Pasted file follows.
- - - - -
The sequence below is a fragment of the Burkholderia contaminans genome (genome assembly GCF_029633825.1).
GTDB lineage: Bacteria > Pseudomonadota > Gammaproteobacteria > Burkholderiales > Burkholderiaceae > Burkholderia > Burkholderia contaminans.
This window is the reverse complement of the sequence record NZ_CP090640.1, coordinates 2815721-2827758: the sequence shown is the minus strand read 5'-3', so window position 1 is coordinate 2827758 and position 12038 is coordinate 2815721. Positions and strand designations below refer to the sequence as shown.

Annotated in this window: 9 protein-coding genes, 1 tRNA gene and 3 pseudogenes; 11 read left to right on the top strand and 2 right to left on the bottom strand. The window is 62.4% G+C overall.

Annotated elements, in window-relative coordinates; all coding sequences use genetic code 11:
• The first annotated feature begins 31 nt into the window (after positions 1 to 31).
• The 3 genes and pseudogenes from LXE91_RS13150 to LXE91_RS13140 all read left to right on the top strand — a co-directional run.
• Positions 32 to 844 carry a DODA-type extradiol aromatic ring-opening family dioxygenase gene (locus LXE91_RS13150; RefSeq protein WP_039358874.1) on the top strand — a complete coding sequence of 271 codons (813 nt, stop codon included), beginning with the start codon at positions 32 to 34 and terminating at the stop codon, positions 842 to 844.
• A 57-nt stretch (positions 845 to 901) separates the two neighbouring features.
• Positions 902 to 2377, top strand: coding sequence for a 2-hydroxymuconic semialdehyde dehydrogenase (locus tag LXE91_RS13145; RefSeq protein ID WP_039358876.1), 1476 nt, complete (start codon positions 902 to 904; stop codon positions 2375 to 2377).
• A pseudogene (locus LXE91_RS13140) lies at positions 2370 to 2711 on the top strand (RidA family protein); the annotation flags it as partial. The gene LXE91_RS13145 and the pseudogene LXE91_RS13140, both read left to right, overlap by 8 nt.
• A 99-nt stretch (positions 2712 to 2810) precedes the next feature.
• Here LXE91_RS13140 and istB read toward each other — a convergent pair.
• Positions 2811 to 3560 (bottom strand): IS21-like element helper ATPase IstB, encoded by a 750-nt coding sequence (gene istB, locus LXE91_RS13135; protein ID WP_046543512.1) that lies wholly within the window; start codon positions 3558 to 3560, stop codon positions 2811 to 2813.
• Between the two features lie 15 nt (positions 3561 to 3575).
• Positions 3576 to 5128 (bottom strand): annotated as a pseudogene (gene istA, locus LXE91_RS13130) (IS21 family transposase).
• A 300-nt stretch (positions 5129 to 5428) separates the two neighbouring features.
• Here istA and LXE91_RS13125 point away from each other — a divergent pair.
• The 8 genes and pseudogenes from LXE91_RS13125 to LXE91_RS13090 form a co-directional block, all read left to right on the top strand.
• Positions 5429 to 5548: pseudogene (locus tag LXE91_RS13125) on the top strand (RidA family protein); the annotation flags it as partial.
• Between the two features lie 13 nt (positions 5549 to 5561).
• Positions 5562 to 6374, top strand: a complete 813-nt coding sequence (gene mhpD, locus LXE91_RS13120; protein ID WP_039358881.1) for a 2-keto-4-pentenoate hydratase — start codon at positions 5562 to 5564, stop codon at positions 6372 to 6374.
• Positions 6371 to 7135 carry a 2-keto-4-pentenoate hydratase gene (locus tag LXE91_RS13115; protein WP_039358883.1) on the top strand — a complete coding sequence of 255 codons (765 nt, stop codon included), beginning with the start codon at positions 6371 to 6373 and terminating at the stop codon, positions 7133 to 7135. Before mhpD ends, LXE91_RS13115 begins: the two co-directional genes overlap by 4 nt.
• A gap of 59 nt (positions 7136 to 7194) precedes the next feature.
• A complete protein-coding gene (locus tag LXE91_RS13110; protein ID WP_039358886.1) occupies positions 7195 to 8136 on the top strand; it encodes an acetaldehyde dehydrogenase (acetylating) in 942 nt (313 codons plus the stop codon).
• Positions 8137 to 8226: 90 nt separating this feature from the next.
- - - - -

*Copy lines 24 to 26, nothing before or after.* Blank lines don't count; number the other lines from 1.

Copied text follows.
• A gap of 59 nt (positions 7136 to 7194) precedes the next feature.
• A complete protein-coding gene (locus tag LXE91_RS13110; protein ID WP_039358886.1) occupies positions 7195 to 8136 on the top strand; it encodes an acetaldehyde dehydrogenase (acetylating) in 942 nt (313 codons plus the stop codon).
• Positions 8137 to 8226: 90 nt separating this feature from the next.